President Obama says he wants to give America’s image abroad a facelift, but Republicans on Capitol Hill say they are worried it will come at the expense of national security.
The president over the past few days has warned that his country is losing its “moral bearings” and must deploy the “power of our values” to stay on the “better side of history.”
He cited these reasons in abolishing the interrogation tactics outlined in Bush-era memos declassified last week and opening the door for prosecutions against the lawyers who wrote those memos.
But top Republicans warn that Obama is placing America’s image abroad over its safety at home.
Michigan Rep. Pete Hoekstra, ranking Republican on the House Intelligence Committee, said former CIA chief Michael Hayden is right in saying that Obama’s treatment of the interrogation programs could have a chilling effect on agents’ ability to operate in the field.
“It lessens security,” Hoekstra told FOXNews.com. “If you’ve got an intelligence community that’s unwilling to take a risk and being very timid … guess what? You don’t have an intelligence community. You’ve got a bureaucracy.”
“Investigating lawyers who did their best to give advice on how the executive branch could protect innocent Americans in the wake of 9/11 will significantly undermine our ability to prevent future terrorist attacks,” said Rep. Lamar Smith, R-Texas, ranking member of the House Judiciary Committee.
Obama often talked during the campaign about how he wanted to restore America’s world standing, which had suffered under the Bush administration and as a result of the Iraq war.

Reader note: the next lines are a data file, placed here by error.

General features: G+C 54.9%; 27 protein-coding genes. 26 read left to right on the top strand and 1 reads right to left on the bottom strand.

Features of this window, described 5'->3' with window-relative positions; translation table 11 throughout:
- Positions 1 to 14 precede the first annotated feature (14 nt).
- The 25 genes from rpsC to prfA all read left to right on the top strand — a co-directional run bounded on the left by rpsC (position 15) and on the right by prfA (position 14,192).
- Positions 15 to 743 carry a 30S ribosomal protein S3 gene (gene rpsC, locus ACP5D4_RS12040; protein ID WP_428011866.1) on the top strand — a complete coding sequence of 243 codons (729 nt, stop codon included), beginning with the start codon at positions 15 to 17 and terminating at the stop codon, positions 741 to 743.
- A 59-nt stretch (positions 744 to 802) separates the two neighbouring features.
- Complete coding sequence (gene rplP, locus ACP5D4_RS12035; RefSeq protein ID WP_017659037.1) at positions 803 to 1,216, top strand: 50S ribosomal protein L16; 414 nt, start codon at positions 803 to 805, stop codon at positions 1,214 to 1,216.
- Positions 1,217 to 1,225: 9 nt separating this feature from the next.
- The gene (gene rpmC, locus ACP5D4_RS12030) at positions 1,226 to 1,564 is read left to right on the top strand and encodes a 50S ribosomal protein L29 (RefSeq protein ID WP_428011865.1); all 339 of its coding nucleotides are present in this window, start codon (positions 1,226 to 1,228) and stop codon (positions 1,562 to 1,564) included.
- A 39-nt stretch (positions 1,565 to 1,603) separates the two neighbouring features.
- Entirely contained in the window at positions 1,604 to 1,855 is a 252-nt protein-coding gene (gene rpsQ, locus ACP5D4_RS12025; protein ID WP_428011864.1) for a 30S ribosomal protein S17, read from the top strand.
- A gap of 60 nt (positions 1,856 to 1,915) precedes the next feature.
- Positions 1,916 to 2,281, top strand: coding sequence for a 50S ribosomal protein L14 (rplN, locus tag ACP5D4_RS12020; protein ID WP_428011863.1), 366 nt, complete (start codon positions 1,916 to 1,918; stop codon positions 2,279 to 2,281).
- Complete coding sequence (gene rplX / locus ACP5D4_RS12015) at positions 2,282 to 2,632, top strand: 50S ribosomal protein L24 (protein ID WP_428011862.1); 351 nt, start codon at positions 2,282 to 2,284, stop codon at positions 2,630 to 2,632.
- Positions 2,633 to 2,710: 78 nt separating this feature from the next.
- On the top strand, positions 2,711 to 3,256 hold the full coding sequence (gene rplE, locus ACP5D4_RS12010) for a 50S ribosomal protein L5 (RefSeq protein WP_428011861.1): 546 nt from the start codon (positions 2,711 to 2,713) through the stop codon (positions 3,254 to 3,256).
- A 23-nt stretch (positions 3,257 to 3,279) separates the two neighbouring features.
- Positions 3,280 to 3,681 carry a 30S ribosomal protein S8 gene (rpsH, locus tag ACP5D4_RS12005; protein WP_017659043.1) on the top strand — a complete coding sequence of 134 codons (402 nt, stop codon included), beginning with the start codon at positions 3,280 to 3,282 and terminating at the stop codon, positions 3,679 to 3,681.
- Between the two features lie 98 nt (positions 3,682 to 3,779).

Indeed, Obama is far more popular overseas than was Bush — and the new president has strived to rebuild relations with Europe and reach out his hand to Muslim nations, including those whose leaders are considered hostile to the United States.
Obama also cited a need to reclaim the “moral high ground” as he moved in January to close the controversial detention camp at Guantanamo Bay, Cuba.
Hoekstra called the image campaign “shallow.” Regarding the interrogation program, he said Obama was on one hand claiming he wanted to put that chapter behind him while on the other hand opening the door for a months-long firestorm on Capitol Hill over the issue.
The value of the harsh interrogation programs, which some lawmakers say amounted to torture, is being debated anew following the release of four memos last week.
Former Vice President Dick Cheney told FOX News earlier this week that he’s asked for additional documents to be released to show the valuable information that was obtained through the interrogations.
Director of National Intelligence Dennis Blair wrote a memo to employees in the wake of critical press reports saying “high value information” came from the interrogations. He urged Americans to place the CIA operations in perspective.